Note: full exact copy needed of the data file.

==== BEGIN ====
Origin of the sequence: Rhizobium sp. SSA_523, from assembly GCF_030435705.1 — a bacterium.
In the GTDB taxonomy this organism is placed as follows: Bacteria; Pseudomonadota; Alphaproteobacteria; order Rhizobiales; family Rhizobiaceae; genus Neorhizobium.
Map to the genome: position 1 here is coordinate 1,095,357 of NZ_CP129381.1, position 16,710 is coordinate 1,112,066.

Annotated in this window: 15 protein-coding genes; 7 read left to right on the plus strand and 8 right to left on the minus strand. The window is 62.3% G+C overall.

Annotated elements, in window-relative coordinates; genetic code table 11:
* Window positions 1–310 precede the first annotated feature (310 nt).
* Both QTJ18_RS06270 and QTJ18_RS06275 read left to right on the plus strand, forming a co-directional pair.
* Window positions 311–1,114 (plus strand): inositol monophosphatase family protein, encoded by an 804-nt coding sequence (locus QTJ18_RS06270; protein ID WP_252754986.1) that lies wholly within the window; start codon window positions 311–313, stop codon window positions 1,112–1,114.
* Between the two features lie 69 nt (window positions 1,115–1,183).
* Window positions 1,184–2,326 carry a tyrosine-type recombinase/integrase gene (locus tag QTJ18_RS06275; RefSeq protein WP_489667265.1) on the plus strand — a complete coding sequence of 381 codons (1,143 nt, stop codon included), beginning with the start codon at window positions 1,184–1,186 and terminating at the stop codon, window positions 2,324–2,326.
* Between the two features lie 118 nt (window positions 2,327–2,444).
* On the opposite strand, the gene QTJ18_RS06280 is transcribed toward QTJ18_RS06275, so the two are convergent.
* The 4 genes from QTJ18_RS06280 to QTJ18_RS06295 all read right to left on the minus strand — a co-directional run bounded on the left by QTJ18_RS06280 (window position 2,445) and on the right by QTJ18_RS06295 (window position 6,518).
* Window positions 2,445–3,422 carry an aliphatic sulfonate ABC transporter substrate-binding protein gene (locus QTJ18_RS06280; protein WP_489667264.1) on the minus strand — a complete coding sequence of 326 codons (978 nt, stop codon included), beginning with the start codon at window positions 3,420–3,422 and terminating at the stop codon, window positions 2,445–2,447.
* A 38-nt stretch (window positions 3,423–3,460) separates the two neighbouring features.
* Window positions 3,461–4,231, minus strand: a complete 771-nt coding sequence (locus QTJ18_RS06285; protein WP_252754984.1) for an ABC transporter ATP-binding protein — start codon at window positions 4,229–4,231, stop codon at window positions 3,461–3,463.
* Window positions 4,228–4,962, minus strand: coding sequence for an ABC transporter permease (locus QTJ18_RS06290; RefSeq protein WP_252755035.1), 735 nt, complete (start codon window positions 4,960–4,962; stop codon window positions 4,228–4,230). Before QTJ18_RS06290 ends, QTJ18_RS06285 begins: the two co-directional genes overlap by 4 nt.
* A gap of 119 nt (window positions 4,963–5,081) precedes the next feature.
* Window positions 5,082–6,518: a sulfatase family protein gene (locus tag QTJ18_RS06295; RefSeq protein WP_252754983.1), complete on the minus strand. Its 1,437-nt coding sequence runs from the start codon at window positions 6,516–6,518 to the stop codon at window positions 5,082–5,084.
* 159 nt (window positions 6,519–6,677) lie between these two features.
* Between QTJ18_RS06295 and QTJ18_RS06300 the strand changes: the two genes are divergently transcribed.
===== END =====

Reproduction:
Origin of the sequence: Rhizobium sp. SSA_523, from assembly GCF_030435705.1 — a bacterium.
In the GTDB taxonomy this organism is placed as follows: Bacteria; Pseudomonadota; Alphaproteobacteria; order Rhizobiales; family Rhizobiaceae; genus Neorhizobium.
Map to the genome: position 1 here is coordinate 1,095,357 of NZ_CP129381.1, position 16,710 is coordinate 1,112,066.

Annotated in this window: 15 protein-coding genes; 7 read left to right on the plus strand and 8 right to left on the minus strand. The window is 62.3% G+C overall.

Annotated elements, in window-relative coordinates; genetic code table 11:
* Window positions 1–310 precede the first annotated feature (310 nt).
* Both QTJ18_RS06270 and QTJ18_RS06275 read left to right on the plus strand, forming a co-directional pair.
* Window positions 311–1,114 (plus strand): inositol monophosphatase family protein, encoded by an 804-nt coding sequence (locus QTJ18_RS06270; protein ID WP_252754986.1) that lies wholly within the window; start codon window positions 311–313, stop codon window positions 1,112–1,114.
* Between the two features lie 69 nt (window positions 1,115–1,183).
* Window positions 1,184–2,326 carry a tyrosine-type recombinase/integrase gene (locus tag QTJ18_RS06275; RefSeq protein WP_489667265.1) on the plus strand — a complete coding sequence of 381 codons (1,143 nt, stop codon included), beginning with the start codon at window positions 1,184–1,186 and terminating at the stop codon, window positions 2,324–2,326.
* Between the two features lie 118 nt (window positions 2,327–2,444).
* On the opposite strand, the gene QTJ18_RS06280 is transcribed toward QTJ18_RS06275, so the two are convergent.
* The 4 genes from QTJ18_RS06280 to QTJ18_RS06295 all read right to left on the minus strand — a co-directional run bounded on the left by QTJ18_RS06280 (window position 2,445) and on the right by QTJ18_RS06295 (window position 6,518).
* Window positions 2,445–3,422 carry an aliphatic sulfonate ABC transporter substrate-binding protein gene (locus QTJ18_RS06280; protein WP_489667264.1) on the minus strand — a complete coding sequence of 326 codons (978 nt, stop codon included), beginning with the start codon at window positions 3,420–3,422 and terminating at the stop codon, window positions 2,445–2,447.
* A 38-nt stretch (window positions 3,423–3,460) separates the two neighbouring features.
* Window positions 3,461–4,231, minus strand: a complete 771-nt coding sequence (locus QTJ18_RS06285; protein WP_252754984.1) for an ABC transporter ATP-binding protein — start codon at window positions 4,229–4,231, stop codon at window positions 3,461–3,463.
* Window positions 4,228–4,962, minus strand: coding sequence for an ABC transporter permease (locus QTJ18_RS06290; RefSeq protein WP_252755035.1), 735 nt, complete (start codon window positions 4,960–4,962; stop codon window positions 4,228–4,230). Before QTJ18_RS06290 ends, QTJ18_RS06285 begins: the two co-directional genes overlap by 4 nt.
* A gap of 119 nt (window positions 4,963–5,081) precedes the next feature.
* Window positions 5,082–6,518: a sulfatase family protein gene (locus tag QTJ18_RS06295; RefSeq protein WP_252754983.1), complete on the minus strand. Its 1,437-nt coding sequence runs from the start codon at window positions 6,516–6,518 to the stop codon at window positions 5,082–5,084.
* 159 nt (window positions 6,519–6,677) lie between these two features.
* Between QTJ18_RS06295 and QTJ18_RS06300 the strand changes: the two genes are divergently transcribed.